I HAVE all four in school this year — three in primary school and one in playschool three days a week — so, including myself, that is quite a lot of people to organise each morning.
We all know life is hectic when the children go back to school, we may have small pockets of calm in the day, but overall between school runs, homework and afterschool activities, it’s busy, and that’s not even factoring in the things we do for ourselves as adults; work, exercise etc.
In my experience, regardless of how the day goes, a calm and organised morning sets us all up for the day in a positive way.
I am no expert, and we don’t get it right every morning, but there are a few tips and tricks we have put in place that make life a bit less chaotic and a little more efficient.
In the summertime our routine certainly gets a bit looser, the girls get up anywhere between 7am and 9am, which means one meal drags into the next, I lose track of who has eaten breakfast and someone is always hungry. I do find it helpful a week or two before the girls go back to school to start getting a bit tighter on routine. Not just at bedtime but during the day too.
I too readjust my schedule, during the summer months I am such a night owl because the girls go to bed later and I really need those few hours’ peace that the night time brings. But I have come to realise that peace isn’t worth it during term time because I need to be up early to ensure that we are not rushing in the morning, so I head to bed earlier too.
There is no denying the power of creating lists; a few years ago I got a small tin of black chalk paint and I painted a very basic rectangle onto the wall in the kitchen.
I write reminders for all the things on during the week, from after-school activities, matches, playdates, and meetings, and if they need to bring things like money or gum shields into school it all goes up on the wall.
Make sure your house is set up to work with you and not against you in the mornings. Starting with breakfast, it is helpful if they can do simple things like reach their own cups, bowls and cutlery.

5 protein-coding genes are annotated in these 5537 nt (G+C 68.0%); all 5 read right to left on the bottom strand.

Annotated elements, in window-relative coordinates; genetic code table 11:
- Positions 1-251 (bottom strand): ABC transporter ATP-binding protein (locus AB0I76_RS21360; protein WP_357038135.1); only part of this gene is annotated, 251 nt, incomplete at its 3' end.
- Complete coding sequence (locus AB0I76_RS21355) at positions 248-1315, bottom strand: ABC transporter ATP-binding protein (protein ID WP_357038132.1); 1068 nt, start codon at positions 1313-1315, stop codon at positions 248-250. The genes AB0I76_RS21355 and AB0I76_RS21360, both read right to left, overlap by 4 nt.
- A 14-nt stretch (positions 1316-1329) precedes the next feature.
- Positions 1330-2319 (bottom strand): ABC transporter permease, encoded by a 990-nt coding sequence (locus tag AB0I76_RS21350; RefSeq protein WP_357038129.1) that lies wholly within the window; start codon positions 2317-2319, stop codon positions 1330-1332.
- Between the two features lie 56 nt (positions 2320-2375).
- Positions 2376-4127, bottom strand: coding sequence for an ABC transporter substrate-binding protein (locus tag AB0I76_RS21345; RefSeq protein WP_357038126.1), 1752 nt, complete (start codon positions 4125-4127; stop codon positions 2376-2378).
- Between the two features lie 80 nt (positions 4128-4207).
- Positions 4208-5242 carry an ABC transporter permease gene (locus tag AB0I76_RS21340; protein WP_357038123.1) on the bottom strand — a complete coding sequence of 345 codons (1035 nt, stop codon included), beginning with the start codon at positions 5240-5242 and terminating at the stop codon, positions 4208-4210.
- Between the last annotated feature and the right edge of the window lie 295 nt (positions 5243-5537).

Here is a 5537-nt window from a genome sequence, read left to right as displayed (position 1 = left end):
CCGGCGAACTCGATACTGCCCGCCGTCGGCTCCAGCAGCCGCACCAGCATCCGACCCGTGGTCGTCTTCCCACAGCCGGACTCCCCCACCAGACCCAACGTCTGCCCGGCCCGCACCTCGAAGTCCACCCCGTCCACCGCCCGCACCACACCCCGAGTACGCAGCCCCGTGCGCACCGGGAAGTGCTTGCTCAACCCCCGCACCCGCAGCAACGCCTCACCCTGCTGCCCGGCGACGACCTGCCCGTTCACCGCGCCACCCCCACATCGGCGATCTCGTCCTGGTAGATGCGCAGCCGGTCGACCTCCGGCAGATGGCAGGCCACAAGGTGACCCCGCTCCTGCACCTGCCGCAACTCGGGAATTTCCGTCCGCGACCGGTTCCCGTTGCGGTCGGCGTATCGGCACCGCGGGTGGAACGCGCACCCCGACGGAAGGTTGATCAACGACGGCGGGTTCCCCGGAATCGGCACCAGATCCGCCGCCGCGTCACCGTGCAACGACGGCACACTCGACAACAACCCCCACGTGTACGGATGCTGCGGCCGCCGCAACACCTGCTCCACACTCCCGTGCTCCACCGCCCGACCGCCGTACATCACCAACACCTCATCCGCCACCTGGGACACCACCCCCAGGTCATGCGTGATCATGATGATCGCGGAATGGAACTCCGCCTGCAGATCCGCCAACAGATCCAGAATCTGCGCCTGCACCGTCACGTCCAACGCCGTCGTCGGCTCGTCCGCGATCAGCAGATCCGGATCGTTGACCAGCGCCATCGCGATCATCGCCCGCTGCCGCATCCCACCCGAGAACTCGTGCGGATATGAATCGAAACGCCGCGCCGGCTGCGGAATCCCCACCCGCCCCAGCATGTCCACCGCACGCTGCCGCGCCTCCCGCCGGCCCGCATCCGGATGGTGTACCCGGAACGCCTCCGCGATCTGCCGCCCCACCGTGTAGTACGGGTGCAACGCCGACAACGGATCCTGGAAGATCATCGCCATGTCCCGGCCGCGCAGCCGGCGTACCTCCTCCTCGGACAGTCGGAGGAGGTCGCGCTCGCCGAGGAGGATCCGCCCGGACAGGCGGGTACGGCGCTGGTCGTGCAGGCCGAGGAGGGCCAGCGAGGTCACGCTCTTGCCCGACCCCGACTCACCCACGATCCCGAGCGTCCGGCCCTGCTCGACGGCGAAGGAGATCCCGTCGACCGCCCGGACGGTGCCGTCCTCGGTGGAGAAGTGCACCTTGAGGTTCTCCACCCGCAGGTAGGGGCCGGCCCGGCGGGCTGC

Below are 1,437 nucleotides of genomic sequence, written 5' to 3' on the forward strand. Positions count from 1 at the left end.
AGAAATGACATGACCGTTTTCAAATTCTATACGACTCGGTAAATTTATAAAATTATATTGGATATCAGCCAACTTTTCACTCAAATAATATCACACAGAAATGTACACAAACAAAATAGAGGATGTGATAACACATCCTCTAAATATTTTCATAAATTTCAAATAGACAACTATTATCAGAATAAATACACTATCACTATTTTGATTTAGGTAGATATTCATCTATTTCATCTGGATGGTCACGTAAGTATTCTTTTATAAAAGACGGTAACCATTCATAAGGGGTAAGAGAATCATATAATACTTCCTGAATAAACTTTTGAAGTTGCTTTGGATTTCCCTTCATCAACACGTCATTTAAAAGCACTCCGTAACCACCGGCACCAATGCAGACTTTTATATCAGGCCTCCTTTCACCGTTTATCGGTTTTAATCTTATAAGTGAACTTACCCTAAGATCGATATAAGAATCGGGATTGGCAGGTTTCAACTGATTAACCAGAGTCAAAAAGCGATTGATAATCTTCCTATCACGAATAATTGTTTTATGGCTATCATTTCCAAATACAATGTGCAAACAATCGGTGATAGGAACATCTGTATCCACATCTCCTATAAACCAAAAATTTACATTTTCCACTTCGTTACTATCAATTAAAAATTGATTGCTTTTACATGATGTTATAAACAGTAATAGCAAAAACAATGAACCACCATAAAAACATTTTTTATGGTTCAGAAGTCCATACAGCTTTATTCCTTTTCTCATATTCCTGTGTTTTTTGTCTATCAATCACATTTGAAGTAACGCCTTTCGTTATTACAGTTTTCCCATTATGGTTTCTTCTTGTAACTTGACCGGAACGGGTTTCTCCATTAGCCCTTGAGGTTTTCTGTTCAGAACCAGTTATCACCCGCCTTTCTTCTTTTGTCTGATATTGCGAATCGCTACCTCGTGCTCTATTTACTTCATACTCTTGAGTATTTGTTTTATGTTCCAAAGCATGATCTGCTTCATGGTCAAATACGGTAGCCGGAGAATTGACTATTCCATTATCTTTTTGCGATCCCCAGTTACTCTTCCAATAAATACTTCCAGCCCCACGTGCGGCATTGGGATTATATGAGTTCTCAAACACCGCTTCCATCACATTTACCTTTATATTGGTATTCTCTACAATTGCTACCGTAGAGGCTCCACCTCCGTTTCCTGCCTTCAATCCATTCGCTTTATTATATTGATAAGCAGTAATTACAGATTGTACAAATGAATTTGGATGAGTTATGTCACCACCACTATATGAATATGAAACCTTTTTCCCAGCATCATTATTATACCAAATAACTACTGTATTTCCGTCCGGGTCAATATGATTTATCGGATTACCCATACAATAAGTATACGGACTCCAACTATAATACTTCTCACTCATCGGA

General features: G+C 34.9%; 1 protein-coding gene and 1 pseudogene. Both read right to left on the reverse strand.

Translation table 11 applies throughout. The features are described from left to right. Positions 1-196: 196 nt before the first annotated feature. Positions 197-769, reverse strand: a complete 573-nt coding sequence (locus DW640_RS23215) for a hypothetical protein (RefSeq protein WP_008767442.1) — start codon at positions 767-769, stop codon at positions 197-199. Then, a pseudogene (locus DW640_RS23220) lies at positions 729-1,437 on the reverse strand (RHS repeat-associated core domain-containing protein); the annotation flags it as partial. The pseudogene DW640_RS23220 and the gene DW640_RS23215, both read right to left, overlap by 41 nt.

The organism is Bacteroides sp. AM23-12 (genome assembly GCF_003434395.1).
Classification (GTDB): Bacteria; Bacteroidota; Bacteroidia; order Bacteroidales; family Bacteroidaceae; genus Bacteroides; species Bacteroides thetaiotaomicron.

My oldest two can reach the cereals to make their own breakfasts, the four-year-old can’t but she can pour her own orange juice.
Can they reach their tooth brushes and their uniforms? They may seem obvious, but I’m sure I’m not the first parent to miss the obvious because we are often just too busy to see it!
The rest of my house might be falling down under loads of laundry or mountains of Lego, but the one and only area of the house that is at all times kept in order is the hallway. It is quite literally the only way we can get out the door each morning without pulling the heads off each other, and that is to make sure the pinch point, those last few minutes before we rush out, can move along as easy as possible.
I have a box for each child that has their shoes and a few extra pairs of socks in it. We have coats tucked away under the stairs but on coat hooks that are low to the ground so everyone, including the youngest, can reach their own coat. There is a drawer for the school bags so everything has it’s place.
I love the saying ‘don’t put it down, put it away’ so they all do that when they come home from school and it is a great habit to get into.
We have one rule and one reward to help the mornings work, if each girl manages to get out the door on time without me having to ask them repeatedly to do things, and if they don’t fight with each other four out of five mornings in the week, they will get a Friday treat.
This is honestly a game changer for us, it puts the onus back on them to achieve a peaceful morning, and over the last few years it has proved to be a small but effective way of bribing, or encouraging (whatever way you want to look at it!), them all to help the day start off with smiles, not frowns.